Cobalt, Ontario experienced such a boom that multiple prospectors would make claims on the same land, and whoever was first to prove mineral value could keep the claim. Courtesy of the Cobalt Mining Museum

Two years after the 1903 discovery of rich silver deposits in northern Ontario, a Toronto brokerage firm asserted that “when you take into consideration that Cobalt’s mines have produced more in value than the Klondike is producing per annum, or has ever produced, you will have some idea of the great results that will come out of this camp when fully developed.” Mining companies licensed to work in Ontario grew from 43 in 1903 to 683 four years later. For three consecutive days, mounted police in New York City cleared Broad Street of would-be investors who were obstructing traffic in their efforts to buy Cobalt shares from the curb brokers.

Stories of millions of dollars changing hands overnight were legion. The Canadian Annual Review recounted the tale of a North Bay resident who made $15,000 by merely picking up silver nuggets lying on the ground. Some stories were true, but many more were fabrications dreamed up by scheming brokers to deceive unwary speculators. Excited by exaggerated tales of sudden wealth, the public readily bought shares in every Cobalt “mine.” Water-filled holes were described in advertisements as “the greatest, the richest, the most wonderful proposition.” Although thousands of shareholders made huge profits and about a dozen owners became millionaires, they were, in fact, the exception. 

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In the most notorious stock fraud, Julian Hawthorne was convicted in a United States federal court of mail fraud for selling worthless shares of imaginary mines near Cobalt. Hawthorne, the son of The Scarlet Letter novelist Nathaniel Hawthorne, was a well-known American writer and journalist who wrote for Cosmopolitan and the New York Journal. In 1908, Dr. William J. Morton, son of pioneer anesthesiologist William Morton, invited Hawthorne to join him in promoting several Cobalt mining companies. Also involved in the fraud was Josiah Quincy, assistant secretary of state under President Grover Cleveland, and the notorious professional stock promoter Albert Freeman. Despite warnings published in the Canadian Mining Journal, the fraudsters sold between $3 and $4 million in empty stocks.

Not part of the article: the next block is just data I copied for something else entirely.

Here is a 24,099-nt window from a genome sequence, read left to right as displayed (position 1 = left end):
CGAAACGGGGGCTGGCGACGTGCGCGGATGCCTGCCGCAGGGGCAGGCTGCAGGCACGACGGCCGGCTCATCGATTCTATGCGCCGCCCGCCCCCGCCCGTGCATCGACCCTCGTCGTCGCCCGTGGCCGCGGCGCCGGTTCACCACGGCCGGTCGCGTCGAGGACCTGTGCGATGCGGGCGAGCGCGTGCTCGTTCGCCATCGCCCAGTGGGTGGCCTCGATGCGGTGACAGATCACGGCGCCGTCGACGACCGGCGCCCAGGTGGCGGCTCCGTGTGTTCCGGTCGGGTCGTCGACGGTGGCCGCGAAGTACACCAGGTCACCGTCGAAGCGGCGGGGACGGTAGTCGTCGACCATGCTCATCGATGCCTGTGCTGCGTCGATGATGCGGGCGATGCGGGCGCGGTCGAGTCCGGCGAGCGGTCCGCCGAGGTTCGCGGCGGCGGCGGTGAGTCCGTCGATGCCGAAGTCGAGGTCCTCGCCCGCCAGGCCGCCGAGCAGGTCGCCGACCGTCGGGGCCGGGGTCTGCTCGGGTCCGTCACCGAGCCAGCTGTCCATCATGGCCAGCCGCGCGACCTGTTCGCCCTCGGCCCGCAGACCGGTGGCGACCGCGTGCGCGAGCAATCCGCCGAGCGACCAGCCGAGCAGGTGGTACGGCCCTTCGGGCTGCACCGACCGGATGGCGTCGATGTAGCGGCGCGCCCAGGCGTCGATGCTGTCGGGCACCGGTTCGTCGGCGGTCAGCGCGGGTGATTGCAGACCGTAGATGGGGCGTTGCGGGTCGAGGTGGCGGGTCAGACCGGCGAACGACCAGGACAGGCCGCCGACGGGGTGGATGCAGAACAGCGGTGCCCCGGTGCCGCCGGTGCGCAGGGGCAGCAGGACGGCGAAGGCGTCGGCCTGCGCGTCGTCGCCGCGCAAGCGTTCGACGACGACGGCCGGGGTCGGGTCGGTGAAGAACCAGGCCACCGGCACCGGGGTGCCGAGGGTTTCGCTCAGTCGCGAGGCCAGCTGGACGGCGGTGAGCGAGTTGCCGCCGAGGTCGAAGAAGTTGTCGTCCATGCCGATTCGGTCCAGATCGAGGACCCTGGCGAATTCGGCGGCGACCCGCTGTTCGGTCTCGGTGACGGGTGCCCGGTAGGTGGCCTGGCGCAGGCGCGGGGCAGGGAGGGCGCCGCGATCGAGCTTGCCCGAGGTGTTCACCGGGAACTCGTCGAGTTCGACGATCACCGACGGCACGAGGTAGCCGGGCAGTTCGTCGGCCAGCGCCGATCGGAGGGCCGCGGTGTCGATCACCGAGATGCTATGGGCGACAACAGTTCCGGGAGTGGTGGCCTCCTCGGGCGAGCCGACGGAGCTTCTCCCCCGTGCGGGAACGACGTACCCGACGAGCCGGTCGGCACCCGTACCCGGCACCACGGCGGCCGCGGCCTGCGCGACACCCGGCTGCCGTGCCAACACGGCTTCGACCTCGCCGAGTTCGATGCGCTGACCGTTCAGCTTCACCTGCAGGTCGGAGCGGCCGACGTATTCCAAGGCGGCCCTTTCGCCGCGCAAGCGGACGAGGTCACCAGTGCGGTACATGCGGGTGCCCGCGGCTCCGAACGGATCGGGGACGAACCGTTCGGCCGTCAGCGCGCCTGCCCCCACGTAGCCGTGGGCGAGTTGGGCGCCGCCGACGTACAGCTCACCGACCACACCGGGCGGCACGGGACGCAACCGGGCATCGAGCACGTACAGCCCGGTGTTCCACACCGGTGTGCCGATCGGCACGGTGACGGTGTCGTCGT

The United States Attorney General indicted the four men, who he termed “the most notorious gang of swindlers that had ever infested New York,” of mail fraud in 1912. The trial began in New York in November 1912 and lasted 70 days. A long list of witnesses testified that they were induced to invest by Hawthorne’s “personal letters.” These letters, the court was shown, were in fact mimeographed by the thousands and signed by women trained to forge his signature. Several witnesses informed the jury that when they visited the mines they found “nothing but a hole in the ground.” In his closing statement, the prosecutor urged maximum sentences to stop the “crime of bamboozling the gullible public by attaching well known and respected names to the literature of company promotions.”

Hawthorne and Morton were found guilty and sentenced to one year in the United States Penitentiary, Atlanta, a federal prison in Atlanta, Georgia. The jury found Quincy not guilty. Freeman was sentenced to five years’ imprisonment, but was set free on appeal. Prior to the trial, the grand jury warned the public against false prospectuses and lamented the fact that such frauds depended upon advertising in newspapers, which failed to warn the public about the possible pitfalls.

Ontario had also been lax with its laws when it came to mining stocks. The provincial government was so eager for American and British capital investments that it allowed the mines to offer shares for a discount without any personal liability on the directors’ behalf, unlike in other industries where directors were held personally responsible for the accuracy of their companies’ advertisements. However, when it became evident that companies on the Mining Exchange were flagrantly disregarding the clauses of the Ontario Companies Act requiring prospectus accuracy, the provincial government changed the law to attach more responsibility to company directors, and in 1907 required all advertisements to state the qualifications and remuneration of the directors and the interest of each director in the promotion.

Unfortunately, the public could not be dissuaded from buying Cobalt stocks sight unseen.  Their cupidity and the machinations of unethical brokers were only quelled when the high-grade silver ore petered out during the First World War.

Douglas Baldwin is a retired history professor from Acadia University, Nova Scotia. This piece has been adapted from his new book, Cobalt: Canada’s Forgotten Silver Boom Town (Indigo Press, 2016).